Islamic Wedding Traditions

by Ronald Fisackerly - Date: 2010-09-29 - Word Count: 556 Share This!

There is a tremendous cultural diversity within the Islamic world. This diversity is also reflected in wedding ceremonies, which vary from region to region and sect to sect. My purpose here is to find the common threads in Islamic weddings as practiced today.

The Islamic marriage is known as Nikaah, which, incidentally, is from the Arabic word akd for "to unite". Marriage in the Islamic faith is not only a social agreement but also a legal contract. This implies a "sterile", perhaps even "cold" ceremony. This is not the case. Beyond the actual formalities that must be met, Muslim weddings are actually quite festive.

The first thing I wanted to learn was who officiates an Islamic marriage since Islam does not recognize any official clergy. I was surprised to learn that any Muslim with a thorough understanding of Islamic tradition may perform the wedding ceremony. Many, however, choose to engage the services of a marriage officer, called qazi. He acts as the supervisor of the marriage.

The formalities of the wedding are threefold, consisting of the proposal, the mahr and the nikaah.

The proposal frequently goes beyond the man asking the woman for her hand in marriage, it extends to her family also. Islam does not require this but it is considered an act of respect to the woman and to her family and is strongly encouraged.

The mahr is, in its simplest terms, a gift, freely given, to the bride by her husband. Unlike the proposal, this is mandated by the Quran in Surah 4:4. Quoting from Abdullah Yusuf Ali's English translation, "And give the women (on marriage) their dower as a free gift; but if they, of their own good pleasure, remit any part of it to you, take it and enjoy it with right good cheer." Clearly, the mehr is a gift to the bride. In the course of my research, I discovered conflicting traditions that suggested the gift was to the bride's family. Dower, by definition, is a gift from the groom to the bride. I believe these are cultural differences, but, bottom-line, such gifts to the family are not mandated in the Quran. The mehr is thought to be an insurance policy of sorts, to provide for the financial security of the bride in the event of the death of the husband or divorce. The couple, not the parents, must agree upon the mehr. The mehr is the bride's right as stated in the Quran and it is a gift, freely given and not the bride's price.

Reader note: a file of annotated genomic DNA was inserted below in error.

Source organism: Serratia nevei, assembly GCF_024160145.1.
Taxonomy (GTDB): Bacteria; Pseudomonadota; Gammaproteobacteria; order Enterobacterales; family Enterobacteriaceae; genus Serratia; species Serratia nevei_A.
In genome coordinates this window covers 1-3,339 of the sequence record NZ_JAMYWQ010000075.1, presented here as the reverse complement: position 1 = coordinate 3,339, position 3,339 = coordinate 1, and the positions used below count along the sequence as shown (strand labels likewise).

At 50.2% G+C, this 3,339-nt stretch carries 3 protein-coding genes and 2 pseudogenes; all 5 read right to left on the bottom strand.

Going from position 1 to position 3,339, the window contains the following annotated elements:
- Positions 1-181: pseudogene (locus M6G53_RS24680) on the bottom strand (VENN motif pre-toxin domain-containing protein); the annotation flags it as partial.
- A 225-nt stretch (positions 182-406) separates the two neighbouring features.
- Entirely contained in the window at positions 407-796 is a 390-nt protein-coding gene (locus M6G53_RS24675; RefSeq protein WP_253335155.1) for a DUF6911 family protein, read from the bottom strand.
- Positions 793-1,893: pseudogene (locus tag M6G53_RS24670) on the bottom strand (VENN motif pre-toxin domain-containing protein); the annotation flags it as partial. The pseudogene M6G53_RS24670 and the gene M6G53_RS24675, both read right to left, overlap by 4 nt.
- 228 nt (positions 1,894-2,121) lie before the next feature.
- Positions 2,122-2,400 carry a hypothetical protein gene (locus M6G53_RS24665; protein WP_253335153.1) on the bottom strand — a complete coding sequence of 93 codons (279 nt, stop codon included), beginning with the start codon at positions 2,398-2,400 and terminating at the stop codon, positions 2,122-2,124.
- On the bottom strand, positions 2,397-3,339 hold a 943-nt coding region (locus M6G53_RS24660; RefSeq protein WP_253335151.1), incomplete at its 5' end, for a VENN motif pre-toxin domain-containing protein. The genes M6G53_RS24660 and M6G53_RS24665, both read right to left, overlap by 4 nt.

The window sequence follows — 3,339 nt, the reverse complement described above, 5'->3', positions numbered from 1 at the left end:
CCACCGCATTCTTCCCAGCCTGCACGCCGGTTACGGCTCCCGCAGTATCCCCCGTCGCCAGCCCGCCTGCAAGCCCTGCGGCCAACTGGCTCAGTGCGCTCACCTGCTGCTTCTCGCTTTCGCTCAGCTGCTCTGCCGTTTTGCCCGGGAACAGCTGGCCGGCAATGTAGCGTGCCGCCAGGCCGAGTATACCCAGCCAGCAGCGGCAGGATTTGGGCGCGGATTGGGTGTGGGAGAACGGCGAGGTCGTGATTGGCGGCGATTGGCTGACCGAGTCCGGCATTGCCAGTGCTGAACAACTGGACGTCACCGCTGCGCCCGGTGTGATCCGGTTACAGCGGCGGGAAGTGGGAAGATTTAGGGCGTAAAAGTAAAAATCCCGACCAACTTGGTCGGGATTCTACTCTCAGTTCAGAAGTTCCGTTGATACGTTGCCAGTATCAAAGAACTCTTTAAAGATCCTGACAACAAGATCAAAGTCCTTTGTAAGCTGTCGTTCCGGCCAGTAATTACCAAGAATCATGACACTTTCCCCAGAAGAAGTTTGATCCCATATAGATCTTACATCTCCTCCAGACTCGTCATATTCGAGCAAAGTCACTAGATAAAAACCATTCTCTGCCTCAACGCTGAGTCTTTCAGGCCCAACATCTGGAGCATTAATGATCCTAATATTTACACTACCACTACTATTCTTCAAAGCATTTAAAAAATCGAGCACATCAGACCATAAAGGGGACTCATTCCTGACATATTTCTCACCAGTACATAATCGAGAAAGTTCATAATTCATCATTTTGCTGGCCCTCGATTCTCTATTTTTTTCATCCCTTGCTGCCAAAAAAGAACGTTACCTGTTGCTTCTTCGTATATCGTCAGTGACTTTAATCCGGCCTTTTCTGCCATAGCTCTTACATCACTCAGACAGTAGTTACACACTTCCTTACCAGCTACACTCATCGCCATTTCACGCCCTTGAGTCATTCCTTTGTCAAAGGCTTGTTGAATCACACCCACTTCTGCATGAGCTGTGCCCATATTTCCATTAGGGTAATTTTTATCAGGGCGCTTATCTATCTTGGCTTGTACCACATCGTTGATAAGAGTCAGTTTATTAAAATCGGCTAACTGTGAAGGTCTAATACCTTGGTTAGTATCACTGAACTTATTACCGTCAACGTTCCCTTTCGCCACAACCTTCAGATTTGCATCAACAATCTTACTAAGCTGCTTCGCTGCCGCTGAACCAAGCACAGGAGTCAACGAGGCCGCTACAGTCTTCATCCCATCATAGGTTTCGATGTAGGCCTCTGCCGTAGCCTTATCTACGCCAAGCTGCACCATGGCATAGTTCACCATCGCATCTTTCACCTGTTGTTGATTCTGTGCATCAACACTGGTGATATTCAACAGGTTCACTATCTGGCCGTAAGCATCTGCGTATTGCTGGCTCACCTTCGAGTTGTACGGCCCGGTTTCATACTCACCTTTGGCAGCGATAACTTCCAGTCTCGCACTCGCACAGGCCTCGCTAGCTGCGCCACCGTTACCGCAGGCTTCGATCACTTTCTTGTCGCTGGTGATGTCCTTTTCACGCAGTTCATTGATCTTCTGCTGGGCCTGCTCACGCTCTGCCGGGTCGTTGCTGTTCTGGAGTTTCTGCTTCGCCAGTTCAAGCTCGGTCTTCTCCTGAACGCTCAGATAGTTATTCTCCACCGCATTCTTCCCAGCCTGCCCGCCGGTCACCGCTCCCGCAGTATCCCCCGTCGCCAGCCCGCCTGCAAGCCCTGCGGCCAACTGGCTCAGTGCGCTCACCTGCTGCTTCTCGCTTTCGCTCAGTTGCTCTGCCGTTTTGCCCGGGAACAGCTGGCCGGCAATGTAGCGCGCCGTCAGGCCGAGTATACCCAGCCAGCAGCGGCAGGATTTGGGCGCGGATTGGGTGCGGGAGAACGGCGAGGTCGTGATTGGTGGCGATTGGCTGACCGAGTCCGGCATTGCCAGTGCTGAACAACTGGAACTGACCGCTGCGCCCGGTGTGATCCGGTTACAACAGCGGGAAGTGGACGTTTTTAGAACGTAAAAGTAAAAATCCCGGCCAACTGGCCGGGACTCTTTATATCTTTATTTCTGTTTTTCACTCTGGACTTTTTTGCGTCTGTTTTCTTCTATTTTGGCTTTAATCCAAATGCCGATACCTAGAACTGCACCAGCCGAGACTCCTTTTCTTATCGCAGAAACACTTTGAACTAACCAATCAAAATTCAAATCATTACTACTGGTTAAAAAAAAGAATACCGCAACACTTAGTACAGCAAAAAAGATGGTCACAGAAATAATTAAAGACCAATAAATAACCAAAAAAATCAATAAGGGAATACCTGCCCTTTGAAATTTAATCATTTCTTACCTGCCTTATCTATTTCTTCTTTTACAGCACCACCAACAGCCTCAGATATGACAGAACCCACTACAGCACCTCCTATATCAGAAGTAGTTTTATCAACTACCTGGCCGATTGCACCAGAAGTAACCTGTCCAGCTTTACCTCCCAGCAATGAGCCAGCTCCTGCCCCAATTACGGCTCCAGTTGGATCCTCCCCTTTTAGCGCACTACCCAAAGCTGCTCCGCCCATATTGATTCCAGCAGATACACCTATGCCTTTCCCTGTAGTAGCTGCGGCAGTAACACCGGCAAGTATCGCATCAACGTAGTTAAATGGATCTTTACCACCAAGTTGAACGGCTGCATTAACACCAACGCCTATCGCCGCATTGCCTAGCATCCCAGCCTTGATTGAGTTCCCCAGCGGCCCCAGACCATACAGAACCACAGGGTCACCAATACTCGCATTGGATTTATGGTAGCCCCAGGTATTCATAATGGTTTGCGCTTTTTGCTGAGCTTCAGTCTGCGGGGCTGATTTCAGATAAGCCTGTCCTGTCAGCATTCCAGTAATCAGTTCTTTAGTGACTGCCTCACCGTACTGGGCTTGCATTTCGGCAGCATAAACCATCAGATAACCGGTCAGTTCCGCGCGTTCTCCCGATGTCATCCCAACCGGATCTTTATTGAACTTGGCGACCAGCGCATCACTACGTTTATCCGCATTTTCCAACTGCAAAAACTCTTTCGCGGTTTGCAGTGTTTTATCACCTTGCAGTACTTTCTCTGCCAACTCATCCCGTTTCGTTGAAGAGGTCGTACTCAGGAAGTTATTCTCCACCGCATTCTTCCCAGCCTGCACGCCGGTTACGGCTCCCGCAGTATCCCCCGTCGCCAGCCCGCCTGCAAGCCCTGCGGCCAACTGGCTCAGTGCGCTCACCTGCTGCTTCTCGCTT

The nikaah ceremony, the equivalent of vows, is very simple and straightforward. The bride says, I have given my self away in Nikaah to you, on the agreed Mahr." The groom immediately responds, "I have accepted the Nikaah." The marriage contract is signed and they become man and wife.

In some cultures, the wedding festivities last five days. Day one is dinner with the girl's family and day two is dinner with the boy's family. Day three is the Mehendi ceremony, which is for the bride and her female friends. This ceremony typically takes place at the bride's home. Mehendi (henna) patterns are used to adorn the feet and hands of the bride. Day four is the actual Nikaah ceremony. Day five, the couple dines with the bride's parents and the groom's family hosts a feast (Valimah) for friends and family.

Ronald Fisackerly is a writer for Skylighter which sells confetti cannon , confetti cannons and punk sticks as well as a variety of other items.n
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